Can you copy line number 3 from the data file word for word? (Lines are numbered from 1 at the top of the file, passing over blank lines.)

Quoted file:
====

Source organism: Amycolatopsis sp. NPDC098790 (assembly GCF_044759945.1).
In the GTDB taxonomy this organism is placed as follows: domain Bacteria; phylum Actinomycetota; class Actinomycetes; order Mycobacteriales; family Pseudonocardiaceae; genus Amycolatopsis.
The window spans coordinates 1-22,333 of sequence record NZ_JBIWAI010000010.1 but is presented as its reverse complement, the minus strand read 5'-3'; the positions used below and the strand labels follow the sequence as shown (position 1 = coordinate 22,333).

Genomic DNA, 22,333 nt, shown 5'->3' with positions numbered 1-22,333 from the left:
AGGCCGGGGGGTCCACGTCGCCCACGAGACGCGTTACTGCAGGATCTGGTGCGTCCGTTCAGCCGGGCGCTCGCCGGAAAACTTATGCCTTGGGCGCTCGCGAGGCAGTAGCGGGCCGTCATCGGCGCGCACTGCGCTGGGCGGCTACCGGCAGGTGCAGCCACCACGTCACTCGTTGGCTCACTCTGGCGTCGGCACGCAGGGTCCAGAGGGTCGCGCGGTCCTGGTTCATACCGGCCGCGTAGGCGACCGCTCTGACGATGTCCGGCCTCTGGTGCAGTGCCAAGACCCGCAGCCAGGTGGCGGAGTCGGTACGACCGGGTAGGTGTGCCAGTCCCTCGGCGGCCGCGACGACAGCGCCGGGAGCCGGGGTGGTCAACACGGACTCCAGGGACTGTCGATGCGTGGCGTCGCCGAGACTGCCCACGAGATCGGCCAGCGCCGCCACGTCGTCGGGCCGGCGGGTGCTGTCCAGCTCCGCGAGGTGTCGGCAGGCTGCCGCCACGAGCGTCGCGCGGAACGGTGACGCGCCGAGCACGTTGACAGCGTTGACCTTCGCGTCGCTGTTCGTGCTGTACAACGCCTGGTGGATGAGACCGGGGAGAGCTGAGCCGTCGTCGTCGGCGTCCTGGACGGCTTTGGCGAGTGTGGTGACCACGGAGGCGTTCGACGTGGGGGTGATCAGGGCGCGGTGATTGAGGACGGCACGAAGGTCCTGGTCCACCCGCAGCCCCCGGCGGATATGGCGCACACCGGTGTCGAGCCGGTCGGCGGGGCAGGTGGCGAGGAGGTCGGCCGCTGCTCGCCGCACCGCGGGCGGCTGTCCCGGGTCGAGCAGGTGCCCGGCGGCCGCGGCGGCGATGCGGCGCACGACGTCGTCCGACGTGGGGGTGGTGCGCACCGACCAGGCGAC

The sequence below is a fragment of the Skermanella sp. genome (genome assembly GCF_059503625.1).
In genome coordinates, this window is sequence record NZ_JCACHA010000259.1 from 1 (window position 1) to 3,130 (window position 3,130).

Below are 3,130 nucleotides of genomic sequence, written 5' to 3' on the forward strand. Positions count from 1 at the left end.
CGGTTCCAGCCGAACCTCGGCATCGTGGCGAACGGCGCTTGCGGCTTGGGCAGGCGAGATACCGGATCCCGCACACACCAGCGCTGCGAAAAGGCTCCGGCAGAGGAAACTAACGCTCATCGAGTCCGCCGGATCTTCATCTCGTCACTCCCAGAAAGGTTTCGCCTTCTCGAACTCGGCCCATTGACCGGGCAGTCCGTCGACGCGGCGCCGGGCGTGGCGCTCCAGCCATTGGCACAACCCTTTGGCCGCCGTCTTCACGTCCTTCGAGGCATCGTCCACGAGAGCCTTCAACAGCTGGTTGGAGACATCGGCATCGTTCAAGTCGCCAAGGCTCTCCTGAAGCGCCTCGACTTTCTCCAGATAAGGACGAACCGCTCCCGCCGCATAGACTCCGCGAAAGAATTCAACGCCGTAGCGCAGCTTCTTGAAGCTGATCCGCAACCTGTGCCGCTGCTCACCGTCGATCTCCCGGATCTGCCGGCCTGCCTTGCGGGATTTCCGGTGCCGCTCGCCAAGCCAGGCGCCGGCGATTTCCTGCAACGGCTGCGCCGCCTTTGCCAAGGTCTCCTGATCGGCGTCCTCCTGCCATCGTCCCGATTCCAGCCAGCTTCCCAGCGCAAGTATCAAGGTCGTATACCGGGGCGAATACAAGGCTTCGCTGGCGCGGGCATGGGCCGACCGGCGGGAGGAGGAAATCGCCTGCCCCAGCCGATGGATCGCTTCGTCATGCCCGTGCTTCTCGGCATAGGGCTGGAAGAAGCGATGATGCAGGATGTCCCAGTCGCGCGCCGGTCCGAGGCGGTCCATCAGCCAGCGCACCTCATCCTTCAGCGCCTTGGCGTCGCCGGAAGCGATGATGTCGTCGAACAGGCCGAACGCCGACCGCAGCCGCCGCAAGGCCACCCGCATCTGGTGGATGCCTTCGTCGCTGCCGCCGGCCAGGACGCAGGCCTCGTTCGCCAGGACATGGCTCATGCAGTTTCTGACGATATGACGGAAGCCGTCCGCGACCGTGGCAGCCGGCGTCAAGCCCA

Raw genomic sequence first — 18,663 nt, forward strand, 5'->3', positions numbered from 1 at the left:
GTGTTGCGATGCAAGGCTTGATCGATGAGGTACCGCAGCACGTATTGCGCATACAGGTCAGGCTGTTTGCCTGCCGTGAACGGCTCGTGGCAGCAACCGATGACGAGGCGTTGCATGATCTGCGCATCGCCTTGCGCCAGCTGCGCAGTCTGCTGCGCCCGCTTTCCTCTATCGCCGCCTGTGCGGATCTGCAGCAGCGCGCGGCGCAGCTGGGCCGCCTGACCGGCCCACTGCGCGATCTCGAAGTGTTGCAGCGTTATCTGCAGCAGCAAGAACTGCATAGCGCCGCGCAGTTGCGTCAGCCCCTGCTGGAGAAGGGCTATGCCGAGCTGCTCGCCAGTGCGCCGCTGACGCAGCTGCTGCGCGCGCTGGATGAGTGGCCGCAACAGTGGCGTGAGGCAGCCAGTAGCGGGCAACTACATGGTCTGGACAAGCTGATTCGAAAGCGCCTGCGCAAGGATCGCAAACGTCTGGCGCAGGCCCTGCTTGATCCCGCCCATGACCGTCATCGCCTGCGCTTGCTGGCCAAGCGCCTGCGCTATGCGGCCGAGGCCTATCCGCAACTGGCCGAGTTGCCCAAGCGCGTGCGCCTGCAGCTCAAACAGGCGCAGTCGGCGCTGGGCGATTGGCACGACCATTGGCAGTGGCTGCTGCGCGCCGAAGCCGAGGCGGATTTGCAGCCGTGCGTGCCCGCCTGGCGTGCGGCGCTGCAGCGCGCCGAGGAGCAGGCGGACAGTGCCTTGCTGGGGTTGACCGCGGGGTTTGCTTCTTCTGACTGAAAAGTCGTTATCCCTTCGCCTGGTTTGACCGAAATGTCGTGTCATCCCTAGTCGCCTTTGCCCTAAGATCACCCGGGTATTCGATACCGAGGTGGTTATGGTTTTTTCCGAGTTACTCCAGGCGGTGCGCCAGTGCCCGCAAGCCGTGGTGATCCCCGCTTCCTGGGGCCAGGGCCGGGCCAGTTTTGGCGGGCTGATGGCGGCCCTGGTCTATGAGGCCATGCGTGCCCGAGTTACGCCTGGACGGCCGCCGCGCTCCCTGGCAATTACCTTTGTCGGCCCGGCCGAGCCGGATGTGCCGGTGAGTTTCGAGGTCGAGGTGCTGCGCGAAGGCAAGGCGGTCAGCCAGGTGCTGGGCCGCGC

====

The window spans coordinates 1-22,333 of sequence record NZ_JBIWAI010000010.1 but is presented as its reverse complement, the minus strand read 5'-3'; the positions used below and the strand labels follow the sequence as shown (position 1 = coordinate 22,333).